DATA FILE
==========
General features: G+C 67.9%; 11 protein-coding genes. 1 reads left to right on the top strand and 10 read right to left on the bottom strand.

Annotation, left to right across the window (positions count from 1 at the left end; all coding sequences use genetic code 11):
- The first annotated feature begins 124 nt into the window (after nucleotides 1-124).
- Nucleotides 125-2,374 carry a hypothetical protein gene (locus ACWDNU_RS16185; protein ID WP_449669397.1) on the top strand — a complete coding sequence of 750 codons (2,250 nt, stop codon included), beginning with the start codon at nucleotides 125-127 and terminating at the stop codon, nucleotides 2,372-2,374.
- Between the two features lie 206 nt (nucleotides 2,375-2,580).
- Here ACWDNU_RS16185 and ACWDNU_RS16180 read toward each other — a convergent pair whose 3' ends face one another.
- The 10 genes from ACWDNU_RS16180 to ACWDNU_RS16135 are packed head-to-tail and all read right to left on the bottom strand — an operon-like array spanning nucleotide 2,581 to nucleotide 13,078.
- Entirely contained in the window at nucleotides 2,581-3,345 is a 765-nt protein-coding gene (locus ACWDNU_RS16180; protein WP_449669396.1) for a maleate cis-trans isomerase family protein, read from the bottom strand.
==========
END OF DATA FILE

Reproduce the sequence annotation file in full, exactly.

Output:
General features: G+C 67.9%; 11 protein-coding genes. 1 reads left to right on the top strand and 10 read right to left on the bottom strand.

Annotation, left to right across the window (positions count from 1 at the left end; all coding sequences use genetic code 11):
- The first annotated feature begins 124 nt into the window (after nucleotides 1-124).
- Nucleotides 125-2,374 carry a hypothetical protein gene (locus ACWDNU_RS16185; protein ID WP_449669397.1) on the top strand — a complete coding sequence of 750 codons (2,250 nt, stop codon included), beginning with the start codon at nucleotides 125-127 and terminating at the stop codon, nucleotides 2,372-2,374.
- Between the two features lie 206 nt (nucleotides 2,375-2,580).
- Here ACWDNU_RS16185 and ACWDNU_RS16180 read toward each other — a convergent pair whose 3' ends face one another.
- The 10 genes from ACWDNU_RS16180 to ACWDNU_RS16135 are packed head-to-tail and all read right to left on the bottom strand — an operon-like array spanning nucleotide 2,581 to nucleotide 13,078.
- Entirely contained in the window at nucleotides 2,581-3,345 is a 765-nt protein-coding gene (locus ACWDNU_RS16180; protein WP_449669396.1) for a maleate cis-trans isomerase family protein, read from the bottom strand.